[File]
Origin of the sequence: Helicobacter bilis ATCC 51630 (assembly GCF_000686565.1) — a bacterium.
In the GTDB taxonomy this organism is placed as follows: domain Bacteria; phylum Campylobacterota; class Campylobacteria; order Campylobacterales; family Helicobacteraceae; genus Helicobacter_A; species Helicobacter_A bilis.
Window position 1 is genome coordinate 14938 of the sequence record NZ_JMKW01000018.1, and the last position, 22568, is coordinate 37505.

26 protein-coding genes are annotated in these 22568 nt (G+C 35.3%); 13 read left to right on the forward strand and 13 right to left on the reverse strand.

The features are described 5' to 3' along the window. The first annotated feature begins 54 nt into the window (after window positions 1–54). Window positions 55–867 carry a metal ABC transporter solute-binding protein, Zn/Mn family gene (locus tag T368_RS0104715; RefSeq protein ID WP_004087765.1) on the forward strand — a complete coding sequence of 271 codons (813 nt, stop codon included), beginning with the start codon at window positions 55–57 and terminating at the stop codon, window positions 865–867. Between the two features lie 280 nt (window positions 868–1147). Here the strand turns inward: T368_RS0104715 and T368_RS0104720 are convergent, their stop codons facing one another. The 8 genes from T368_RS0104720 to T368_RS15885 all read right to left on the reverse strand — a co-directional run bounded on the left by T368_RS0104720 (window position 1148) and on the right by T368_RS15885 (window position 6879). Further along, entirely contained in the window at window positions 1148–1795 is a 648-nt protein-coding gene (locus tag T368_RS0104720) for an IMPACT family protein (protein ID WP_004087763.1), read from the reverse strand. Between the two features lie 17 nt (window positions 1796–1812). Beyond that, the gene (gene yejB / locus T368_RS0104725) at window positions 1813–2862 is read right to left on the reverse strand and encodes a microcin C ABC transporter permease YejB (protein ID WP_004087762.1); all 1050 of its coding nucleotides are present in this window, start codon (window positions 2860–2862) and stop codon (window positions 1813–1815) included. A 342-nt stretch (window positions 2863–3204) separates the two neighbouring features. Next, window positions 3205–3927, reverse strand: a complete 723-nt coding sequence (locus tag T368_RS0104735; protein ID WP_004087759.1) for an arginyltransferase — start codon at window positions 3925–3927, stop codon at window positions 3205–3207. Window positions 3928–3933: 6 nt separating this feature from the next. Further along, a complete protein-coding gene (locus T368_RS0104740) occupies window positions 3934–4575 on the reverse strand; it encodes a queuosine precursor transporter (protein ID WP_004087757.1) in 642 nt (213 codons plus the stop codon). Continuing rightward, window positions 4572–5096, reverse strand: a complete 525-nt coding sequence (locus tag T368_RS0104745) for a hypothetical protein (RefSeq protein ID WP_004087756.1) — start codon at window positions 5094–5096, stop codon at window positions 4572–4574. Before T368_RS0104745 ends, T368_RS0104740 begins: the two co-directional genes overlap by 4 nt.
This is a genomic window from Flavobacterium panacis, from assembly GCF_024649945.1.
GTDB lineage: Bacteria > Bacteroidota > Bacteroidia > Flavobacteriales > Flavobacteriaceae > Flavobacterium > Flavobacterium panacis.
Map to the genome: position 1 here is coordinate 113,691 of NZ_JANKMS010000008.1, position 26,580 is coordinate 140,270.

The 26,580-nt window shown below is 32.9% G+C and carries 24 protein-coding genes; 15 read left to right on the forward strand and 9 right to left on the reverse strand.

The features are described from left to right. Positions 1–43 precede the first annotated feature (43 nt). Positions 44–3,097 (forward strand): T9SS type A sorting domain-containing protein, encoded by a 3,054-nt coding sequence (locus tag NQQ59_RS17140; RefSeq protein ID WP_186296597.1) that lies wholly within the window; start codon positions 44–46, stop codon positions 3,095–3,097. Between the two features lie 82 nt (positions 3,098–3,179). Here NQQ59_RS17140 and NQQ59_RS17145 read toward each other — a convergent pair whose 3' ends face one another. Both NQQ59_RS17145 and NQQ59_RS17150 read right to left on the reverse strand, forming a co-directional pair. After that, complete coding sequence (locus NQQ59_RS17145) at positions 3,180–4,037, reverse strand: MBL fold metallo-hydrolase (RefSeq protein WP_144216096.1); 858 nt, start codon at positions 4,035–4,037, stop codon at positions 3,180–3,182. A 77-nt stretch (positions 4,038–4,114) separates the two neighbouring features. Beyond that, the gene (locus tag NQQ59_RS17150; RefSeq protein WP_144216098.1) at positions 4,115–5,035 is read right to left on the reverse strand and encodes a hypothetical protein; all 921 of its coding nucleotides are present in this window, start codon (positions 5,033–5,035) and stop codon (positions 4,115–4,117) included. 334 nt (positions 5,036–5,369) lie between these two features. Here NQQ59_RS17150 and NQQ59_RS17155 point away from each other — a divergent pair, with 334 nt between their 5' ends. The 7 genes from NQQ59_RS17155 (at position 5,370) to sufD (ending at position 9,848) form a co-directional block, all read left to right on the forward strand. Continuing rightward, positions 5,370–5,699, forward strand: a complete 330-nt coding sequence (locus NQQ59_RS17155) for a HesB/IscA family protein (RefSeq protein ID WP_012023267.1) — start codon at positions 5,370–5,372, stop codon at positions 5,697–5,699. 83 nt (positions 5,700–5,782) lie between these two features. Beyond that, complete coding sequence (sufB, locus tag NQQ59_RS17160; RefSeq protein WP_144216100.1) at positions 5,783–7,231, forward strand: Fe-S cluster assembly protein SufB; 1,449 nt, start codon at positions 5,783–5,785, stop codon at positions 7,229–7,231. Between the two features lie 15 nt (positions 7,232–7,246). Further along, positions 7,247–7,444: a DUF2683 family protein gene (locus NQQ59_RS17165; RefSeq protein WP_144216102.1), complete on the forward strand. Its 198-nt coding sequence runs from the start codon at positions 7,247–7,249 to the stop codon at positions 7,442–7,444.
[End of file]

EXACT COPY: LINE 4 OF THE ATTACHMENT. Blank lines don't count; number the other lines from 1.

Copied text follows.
26 protein-coding genes are annotated in these 22568 nt (G+C 35.3%); 13 read left to right on the forward strand and 13 right to left on the reverse strand.